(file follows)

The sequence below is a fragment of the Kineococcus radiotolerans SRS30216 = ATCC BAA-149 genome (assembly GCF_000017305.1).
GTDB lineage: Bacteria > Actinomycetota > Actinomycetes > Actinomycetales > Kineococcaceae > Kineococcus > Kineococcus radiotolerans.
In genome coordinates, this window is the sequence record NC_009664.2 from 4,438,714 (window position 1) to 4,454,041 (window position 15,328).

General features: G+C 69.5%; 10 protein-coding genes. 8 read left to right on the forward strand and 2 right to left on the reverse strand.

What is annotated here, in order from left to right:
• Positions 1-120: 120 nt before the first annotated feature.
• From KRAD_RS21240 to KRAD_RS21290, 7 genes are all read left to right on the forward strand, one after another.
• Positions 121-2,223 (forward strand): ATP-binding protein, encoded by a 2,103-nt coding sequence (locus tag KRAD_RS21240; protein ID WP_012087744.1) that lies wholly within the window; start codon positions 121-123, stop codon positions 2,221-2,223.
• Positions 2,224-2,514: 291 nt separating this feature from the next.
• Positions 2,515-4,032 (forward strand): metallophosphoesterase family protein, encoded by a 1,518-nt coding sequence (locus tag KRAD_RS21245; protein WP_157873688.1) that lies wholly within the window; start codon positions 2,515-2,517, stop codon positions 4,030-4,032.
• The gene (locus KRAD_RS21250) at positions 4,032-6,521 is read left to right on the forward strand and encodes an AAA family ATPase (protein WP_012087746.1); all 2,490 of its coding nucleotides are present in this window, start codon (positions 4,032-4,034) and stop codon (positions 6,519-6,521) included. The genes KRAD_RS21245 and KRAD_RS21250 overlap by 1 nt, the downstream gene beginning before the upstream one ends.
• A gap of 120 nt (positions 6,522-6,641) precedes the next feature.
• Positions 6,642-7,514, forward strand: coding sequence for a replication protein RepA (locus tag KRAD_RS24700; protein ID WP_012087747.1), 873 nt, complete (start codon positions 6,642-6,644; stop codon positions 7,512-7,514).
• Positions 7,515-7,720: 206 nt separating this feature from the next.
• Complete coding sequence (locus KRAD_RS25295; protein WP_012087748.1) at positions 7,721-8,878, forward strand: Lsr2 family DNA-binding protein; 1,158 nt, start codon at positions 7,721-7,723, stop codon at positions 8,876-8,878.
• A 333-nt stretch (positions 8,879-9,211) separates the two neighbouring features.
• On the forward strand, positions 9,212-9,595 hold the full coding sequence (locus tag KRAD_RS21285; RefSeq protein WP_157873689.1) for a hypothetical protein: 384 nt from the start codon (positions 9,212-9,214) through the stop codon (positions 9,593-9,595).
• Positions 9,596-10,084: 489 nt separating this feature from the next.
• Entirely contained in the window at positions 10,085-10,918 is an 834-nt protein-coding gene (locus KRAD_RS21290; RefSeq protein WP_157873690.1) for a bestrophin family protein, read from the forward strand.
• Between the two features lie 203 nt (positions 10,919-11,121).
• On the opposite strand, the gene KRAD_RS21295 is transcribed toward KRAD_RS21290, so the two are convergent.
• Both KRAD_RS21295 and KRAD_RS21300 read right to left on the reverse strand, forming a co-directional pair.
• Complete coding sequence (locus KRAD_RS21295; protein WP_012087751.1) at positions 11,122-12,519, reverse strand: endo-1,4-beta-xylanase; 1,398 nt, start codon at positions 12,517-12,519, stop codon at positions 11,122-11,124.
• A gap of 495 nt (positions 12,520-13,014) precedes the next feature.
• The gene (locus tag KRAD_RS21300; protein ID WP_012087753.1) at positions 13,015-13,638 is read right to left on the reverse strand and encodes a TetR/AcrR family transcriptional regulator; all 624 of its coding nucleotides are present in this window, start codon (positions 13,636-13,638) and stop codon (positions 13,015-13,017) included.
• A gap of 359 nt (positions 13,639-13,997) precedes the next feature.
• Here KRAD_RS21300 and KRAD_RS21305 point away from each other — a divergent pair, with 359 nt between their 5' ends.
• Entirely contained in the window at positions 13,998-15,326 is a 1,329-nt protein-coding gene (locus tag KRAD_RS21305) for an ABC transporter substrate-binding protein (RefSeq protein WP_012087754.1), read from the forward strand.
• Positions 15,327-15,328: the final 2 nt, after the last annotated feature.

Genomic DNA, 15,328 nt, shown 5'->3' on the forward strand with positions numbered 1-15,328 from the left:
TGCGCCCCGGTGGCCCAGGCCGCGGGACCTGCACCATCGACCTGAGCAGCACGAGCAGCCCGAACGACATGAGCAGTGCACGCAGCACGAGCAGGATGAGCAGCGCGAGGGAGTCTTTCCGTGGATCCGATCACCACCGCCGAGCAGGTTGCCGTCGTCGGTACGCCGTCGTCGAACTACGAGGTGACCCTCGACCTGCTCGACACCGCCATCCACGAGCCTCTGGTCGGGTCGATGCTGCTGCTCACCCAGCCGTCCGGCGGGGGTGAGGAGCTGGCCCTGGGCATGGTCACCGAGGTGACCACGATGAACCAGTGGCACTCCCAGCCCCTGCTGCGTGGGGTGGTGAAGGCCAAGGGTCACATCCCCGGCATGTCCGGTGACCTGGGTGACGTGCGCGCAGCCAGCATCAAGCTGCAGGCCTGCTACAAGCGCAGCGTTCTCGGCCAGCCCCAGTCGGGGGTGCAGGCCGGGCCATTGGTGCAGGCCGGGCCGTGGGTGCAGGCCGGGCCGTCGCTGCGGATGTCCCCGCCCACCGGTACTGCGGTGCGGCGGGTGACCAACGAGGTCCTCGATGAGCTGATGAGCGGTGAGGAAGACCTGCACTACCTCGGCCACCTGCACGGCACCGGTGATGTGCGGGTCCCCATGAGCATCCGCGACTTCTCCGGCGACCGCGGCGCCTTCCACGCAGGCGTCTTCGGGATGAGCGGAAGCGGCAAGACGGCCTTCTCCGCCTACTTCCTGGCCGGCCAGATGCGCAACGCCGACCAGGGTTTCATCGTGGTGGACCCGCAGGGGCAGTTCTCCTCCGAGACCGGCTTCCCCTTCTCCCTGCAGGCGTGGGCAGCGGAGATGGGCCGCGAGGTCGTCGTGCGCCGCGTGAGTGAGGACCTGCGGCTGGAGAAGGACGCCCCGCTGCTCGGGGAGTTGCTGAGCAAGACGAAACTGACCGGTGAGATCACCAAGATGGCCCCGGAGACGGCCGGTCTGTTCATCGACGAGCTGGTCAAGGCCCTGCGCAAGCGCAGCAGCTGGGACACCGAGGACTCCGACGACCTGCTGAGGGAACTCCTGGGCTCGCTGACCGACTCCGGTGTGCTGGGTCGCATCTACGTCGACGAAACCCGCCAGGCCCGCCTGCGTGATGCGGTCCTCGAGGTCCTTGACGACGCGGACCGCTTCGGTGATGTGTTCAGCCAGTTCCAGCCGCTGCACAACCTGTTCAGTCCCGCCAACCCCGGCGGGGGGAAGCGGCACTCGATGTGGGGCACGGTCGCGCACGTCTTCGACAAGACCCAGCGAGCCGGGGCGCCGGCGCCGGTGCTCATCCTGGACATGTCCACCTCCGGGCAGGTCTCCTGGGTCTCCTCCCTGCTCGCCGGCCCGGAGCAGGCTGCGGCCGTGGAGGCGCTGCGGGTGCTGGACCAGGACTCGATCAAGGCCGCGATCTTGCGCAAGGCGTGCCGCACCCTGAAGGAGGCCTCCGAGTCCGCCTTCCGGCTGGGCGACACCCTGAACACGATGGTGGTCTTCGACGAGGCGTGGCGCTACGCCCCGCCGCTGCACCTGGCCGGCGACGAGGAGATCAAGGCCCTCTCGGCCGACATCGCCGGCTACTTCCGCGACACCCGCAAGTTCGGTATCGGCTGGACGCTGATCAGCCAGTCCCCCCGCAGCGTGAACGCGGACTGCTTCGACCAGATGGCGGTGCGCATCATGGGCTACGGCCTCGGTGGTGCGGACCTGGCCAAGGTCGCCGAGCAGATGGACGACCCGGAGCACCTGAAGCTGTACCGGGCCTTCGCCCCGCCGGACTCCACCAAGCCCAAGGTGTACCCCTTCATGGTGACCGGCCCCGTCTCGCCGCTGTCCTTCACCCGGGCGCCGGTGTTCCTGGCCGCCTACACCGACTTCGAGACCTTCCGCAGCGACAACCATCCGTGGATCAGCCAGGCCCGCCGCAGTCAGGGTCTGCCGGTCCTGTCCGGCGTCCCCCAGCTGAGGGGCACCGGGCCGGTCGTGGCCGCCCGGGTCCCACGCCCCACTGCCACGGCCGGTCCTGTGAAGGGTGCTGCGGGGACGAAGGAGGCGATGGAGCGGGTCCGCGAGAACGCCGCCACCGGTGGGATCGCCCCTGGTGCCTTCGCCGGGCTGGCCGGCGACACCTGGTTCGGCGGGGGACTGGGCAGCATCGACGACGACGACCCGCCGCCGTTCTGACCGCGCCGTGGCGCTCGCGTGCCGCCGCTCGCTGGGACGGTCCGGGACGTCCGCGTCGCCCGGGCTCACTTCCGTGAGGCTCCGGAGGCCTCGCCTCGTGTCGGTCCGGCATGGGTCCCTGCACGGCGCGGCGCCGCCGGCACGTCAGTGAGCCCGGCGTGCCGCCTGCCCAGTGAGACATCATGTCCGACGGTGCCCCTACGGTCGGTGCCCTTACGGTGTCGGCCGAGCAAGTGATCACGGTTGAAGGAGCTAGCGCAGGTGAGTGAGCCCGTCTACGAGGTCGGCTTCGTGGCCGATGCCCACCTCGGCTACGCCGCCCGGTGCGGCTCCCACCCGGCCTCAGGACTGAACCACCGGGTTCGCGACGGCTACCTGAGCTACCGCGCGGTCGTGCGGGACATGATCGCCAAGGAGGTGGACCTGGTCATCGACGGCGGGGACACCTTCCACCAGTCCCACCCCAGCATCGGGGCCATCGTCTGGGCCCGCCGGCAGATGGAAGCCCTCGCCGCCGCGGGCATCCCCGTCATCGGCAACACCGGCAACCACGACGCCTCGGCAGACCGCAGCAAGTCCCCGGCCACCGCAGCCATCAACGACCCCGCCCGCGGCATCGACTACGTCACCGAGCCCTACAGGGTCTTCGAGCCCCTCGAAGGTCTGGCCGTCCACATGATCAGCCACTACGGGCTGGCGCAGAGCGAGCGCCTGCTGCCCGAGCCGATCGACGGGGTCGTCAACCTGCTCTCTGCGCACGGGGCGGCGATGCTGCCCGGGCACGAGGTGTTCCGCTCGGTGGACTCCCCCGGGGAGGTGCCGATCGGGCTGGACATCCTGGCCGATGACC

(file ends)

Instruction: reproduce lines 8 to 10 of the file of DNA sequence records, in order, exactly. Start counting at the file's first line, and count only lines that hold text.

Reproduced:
• Positions 121-2,223 (forward strand): ATP-binding protein, encoded by a 2,103-nt coding sequence (locus tag KRAD_RS21240; protein ID WP_012087744.1) that lies wholly within the window; start codon positions 121-123, stop codon positions 2,221-2,223.
• Positions 2,224-2,514: 291 nt separating this feature from the next.
• Positions 2,515-4,032 (forward strand): metallophosphoesterase family protein, encoded by a 1,518-nt coding sequence (locus tag KRAD_RS21245; protein WP_157873688.1) that lies wholly within the window; start codon positions 2,515-2,517, stop codon positions 4,030-4,032.